1970 datsun 240z kevin yeung | fuel curve

The Devil is in Z Details according to Kevin Yeung

Kevin Yeung’s S30 is special; there’s no other way to put it. While the popularity surge of classic Datsuns are still on the rise, it’s easy to notice that there are quite a few of them that tend to look very similar. Then, there are tuners like Kevin yeung, who completely break out of the typical Z mold.

Kevin’s 240z has seen the pages of magazines and the screens of internet blogs for a number of years now, and it has definitely accumulated a following. We think this car is so appealing because it’s different, and it is a unique extension of his style.

“What caught my attention on this particular chassis comes from an anime and manga cartoon adaptation called ‘Wangan Midnight,’” Kevin yeung explained. He went on to talk about the series’ midnight blue S30, which was dubbed “the Devil Z” after killing its previous owners in wrecks. Kevin essentially fell in love with the idea of the Devil Z and decided to build his own version.

To see Kevin’s car in person is almost a must. Photos of it look beautiful, but in the flesh (or metal), it’s stunning. Kevin chose Starfire Pearl White for the exterior color, which looks great on the S30 platform. The car is low, wide, and aggressive. The Works flares add plenty of room for rubber and wheel, which Kevin has not neglected. The Z is running custom Work Equip 03 wheels, both front and rears coming in at 15×12.5 with -70 offset. The Equips were wrapped with Nitto 275/50/15 tires at the time of the shoot. Since then, Kevin has slightly downsized, as he prepares the car for more track oriented use.

“The build process for the Z has been slow and steady, but always with big changes and plans in mind,” Kevin said. He has been building the car since August of 2012, and it has gone through a couple of different looks since then.

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Inside, the cab is comfortable and certainly not bare, but there is still a great sense of connectivity with the car. One thing about S30s that always gets us is that the interior can be either bone stock or completely ripped out, and either way, it just works so well. As Kevin mentioned, the car will be seeing the track in its future, where its roll bar, Recaro buckets and Momo wheel will all feel natural in their element.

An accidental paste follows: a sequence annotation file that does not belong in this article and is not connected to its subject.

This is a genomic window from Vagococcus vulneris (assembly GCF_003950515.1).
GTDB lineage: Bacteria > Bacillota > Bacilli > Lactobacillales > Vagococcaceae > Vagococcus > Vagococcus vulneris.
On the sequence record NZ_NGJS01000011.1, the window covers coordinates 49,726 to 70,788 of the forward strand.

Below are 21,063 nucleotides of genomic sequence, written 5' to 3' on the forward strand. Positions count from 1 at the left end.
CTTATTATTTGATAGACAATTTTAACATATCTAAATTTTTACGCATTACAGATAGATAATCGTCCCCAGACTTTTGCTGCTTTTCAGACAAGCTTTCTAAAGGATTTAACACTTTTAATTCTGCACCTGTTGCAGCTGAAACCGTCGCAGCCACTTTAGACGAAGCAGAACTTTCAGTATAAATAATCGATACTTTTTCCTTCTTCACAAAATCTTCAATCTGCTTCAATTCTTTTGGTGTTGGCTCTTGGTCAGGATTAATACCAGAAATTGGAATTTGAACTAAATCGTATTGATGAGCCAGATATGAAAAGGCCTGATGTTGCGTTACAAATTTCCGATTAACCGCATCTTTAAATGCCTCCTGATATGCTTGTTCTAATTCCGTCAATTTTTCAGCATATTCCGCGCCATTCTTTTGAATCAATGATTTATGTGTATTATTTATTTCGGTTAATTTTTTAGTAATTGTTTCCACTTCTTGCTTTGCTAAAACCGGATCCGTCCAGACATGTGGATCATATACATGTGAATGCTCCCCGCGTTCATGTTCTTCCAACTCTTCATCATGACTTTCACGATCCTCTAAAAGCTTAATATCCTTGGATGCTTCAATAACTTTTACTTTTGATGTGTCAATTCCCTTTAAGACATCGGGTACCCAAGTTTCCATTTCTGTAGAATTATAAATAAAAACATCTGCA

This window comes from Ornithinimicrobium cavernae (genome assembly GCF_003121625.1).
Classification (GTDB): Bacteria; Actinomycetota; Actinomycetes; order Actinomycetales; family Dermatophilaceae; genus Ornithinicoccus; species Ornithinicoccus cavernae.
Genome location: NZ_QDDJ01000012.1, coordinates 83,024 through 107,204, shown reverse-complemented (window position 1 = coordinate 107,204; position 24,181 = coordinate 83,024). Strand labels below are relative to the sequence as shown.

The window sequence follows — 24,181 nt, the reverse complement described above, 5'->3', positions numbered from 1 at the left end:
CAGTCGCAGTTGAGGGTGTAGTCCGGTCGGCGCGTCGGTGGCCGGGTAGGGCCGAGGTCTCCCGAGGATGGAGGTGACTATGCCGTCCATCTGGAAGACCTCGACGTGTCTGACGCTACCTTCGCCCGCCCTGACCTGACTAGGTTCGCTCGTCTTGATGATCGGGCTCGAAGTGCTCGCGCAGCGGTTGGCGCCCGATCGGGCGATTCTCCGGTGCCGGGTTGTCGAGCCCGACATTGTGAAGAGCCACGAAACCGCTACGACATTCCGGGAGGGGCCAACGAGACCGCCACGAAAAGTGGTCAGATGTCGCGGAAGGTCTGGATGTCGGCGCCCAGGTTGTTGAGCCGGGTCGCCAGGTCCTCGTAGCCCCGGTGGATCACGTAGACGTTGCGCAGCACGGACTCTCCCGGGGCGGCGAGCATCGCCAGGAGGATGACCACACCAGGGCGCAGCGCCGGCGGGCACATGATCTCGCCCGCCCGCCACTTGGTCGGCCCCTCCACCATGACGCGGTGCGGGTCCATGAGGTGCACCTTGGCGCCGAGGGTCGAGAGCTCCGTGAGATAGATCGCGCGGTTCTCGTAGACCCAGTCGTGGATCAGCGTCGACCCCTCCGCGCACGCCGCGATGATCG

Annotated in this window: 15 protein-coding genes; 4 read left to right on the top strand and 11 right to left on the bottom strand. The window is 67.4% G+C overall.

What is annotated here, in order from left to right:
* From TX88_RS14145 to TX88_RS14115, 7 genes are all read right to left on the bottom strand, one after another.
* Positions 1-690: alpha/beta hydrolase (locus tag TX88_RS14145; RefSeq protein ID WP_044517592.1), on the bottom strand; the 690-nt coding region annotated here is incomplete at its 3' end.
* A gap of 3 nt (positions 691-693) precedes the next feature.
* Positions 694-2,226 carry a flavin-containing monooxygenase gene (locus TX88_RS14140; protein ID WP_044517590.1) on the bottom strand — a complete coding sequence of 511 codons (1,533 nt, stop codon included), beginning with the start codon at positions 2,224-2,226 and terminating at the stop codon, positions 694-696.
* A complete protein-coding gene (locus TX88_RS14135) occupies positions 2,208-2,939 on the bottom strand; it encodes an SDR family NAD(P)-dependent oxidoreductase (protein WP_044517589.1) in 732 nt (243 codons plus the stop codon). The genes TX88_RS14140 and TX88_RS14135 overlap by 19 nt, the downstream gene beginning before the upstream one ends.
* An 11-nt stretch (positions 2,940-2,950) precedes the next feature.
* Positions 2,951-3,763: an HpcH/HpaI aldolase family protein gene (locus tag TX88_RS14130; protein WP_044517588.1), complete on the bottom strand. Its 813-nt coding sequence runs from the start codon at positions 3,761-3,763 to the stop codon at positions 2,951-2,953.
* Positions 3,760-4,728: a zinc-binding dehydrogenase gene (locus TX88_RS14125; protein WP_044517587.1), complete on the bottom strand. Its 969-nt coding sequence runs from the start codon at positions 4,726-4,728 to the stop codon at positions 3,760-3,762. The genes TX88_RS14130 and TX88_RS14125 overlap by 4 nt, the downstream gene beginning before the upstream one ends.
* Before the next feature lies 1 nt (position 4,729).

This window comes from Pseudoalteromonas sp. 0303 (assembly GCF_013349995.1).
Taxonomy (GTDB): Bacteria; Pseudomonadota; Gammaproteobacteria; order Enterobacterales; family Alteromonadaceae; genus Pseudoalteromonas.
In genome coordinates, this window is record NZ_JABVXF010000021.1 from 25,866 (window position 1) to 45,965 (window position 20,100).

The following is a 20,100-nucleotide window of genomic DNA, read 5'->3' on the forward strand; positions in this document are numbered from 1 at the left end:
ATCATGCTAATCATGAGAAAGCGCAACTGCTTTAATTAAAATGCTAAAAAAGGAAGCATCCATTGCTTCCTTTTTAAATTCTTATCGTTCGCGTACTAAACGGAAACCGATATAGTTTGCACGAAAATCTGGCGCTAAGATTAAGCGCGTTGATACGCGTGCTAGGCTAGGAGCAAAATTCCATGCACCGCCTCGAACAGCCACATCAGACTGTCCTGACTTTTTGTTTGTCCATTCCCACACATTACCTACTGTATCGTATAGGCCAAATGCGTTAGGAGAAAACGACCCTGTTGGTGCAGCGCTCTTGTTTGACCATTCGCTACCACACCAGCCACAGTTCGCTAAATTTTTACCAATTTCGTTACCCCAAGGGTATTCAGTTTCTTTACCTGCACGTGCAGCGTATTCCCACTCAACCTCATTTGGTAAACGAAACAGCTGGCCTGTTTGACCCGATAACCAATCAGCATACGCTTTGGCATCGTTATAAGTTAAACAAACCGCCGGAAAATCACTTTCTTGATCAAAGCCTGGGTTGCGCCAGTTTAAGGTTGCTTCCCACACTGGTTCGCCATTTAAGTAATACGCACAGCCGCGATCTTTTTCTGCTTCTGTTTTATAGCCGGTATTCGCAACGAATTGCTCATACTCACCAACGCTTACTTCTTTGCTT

This Devil Z is powered by a twin-turbo L28 power plant. Throughout many conversations during our shoot, it was obvious that Kevin’s affection really fell toward the HKS turbo surge tank and his triple Mikunis. Honestly, why wouldn’t you swoon over this setup?

“All aesthetics are at least obtainable, but finding the HKS blow through tank and twin turbo manifold for the L28 was hard,” he told us. “It took a lot of time and patience.” The Z has yet to run on a dyno, but Kevin yeung estimates its horsepower to be around 300, or just under.

Shooting Kevin’s Z was a bit like meeting a celebrity. It sounds really cheesy, but there are just some cars to be admired on a higher level, and Kevin’s is one of them. It’s a build that you can look at and see the hard work, time, and dedication that it took to create. Anyone who drives a car they’re passionate about is doing it right.

While Kevin sums up the car using one word – “troublesome” – he truly enjoys it and continues to develop plans for its future. We can’t wait to see what you do next!

Z Video

After the shoot, we got a note from Kevin yeung: “I would just like to give a shout out of thanks to the people who have helped me in some way on my journey in building the Z up to this point. I want to thank my girlfriend, Elainna, for encouraging me constantly, my friends for always being there for me, Tony D for giving me tuning advice, Courtney and Dustin for this opportunity, Ivan from LilManMotorworks, Hugh from Evasive Motorsports, Platte Forme AG, DTM Autobody, Joey and Felicia from 9K Racing, Seibon Carbon, Launch Distribution, JPNGarage, 5One, Silvermine Motors, the Purist Group, Team Legacy, and last but not least, #TeamGundam.”

Courtney is a freelance automotive photojournalist + creative based in the San Francisco Bay Area. For her, cars have always been more of an art form than simply a method of transportation. Over the last several years, she’s worked to find ways to combine her love of both photography and classic cars. Now, she spends most of her time shooting and driving classics, collecting cameras, and enjoying the communities that surround both fields. Her primary affliction centers around classic Datsuns and BMWs, but she has a well-rounded appreciation for almost all aged autos.